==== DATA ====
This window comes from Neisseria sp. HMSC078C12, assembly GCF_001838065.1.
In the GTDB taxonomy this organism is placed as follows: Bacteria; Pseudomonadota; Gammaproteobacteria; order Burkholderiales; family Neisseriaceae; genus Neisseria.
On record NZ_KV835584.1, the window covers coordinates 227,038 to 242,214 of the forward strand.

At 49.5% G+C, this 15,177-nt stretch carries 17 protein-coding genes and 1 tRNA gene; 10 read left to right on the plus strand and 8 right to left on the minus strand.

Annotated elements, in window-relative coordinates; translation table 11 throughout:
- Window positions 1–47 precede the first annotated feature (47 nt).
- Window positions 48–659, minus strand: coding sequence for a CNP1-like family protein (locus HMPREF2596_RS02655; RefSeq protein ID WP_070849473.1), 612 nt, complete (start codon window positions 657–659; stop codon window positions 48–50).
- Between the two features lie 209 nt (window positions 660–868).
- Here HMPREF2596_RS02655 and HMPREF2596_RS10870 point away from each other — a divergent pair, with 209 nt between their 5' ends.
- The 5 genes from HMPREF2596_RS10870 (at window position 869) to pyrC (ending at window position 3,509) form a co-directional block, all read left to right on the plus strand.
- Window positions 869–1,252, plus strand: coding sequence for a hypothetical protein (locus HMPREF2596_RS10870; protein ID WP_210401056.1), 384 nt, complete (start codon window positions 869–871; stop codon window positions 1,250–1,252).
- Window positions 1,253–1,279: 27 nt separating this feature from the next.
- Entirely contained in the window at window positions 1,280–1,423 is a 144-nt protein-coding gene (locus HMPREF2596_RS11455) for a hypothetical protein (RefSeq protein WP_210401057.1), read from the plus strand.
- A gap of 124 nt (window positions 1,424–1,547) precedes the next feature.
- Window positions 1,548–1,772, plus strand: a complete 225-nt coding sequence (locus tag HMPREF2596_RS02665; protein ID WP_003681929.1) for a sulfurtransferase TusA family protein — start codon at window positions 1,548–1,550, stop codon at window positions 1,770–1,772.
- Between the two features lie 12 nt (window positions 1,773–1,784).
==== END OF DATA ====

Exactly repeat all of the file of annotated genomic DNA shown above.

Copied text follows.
This window comes from Neisseria sp. HMSC078C12, assembly GCF_001838065.1.
In the GTDB taxonomy this organism is placed as follows: Bacteria; Pseudomonadota; Gammaproteobacteria; order Burkholderiales; family Neisseriaceae; genus Neisseria.
On record NZ_KV835584.1, the window covers coordinates 227,038 to 242,214 of the forward strand.

At 49.5% G+C, this 15,177-nt stretch carries 17 protein-coding genes and 1 tRNA gene; 10 read left to right on the plus strand and 8 right to left on the minus strand.

Annotated elements, in window-relative coordinates; translation table 11 throughout:
- Window positions 1–47 precede the first annotated feature (47 nt).
- Window positions 48–659, minus strand: coding sequence for a CNP1-like family protein (locus HMPREF2596_RS02655; RefSeq protein ID WP_070849473.1), 612 nt, complete (start codon window positions 657–659; stop codon window positions 48–50).
- Between the two features lie 209 nt (window positions 660–868).
- Here HMPREF2596_RS02655 and HMPREF2596_RS10870 point away from each other — a divergent pair, with 209 nt between their 5' ends.
- The 5 genes from HMPREF2596_RS10870 (at window position 869) to pyrC (ending at window position 3,509) form a co-directional block, all read left to right on the plus strand.
- Window positions 869–1,252, plus strand: coding sequence for a hypothetical protein (locus HMPREF2596_RS10870; protein ID WP_210401056.1), 384 nt, complete (start codon window positions 869–871; stop codon window positions 1,250–1,252).
- Window positions 1,253–1,279: 27 nt separating this feature from the next.
- Entirely contained in the window at window positions 1,280–1,423 is a 144-nt protein-coding gene (locus HMPREF2596_RS11455) for a hypothetical protein (RefSeq protein WP_210401057.1), read from the plus strand.
- A gap of 124 nt (window positions 1,424–1,547) precedes the next feature.
- Window positions 1,548–1,772, plus strand: a complete 225-nt coding sequence (locus tag HMPREF2596_RS02665; protein ID WP_003681929.1) for a sulfurtransferase TusA family protein — start codon at window positions 1,548–1,550, stop codon at window positions 1,770–1,772.
- Between the two features lie 12 nt (window positions 1,773–1,784).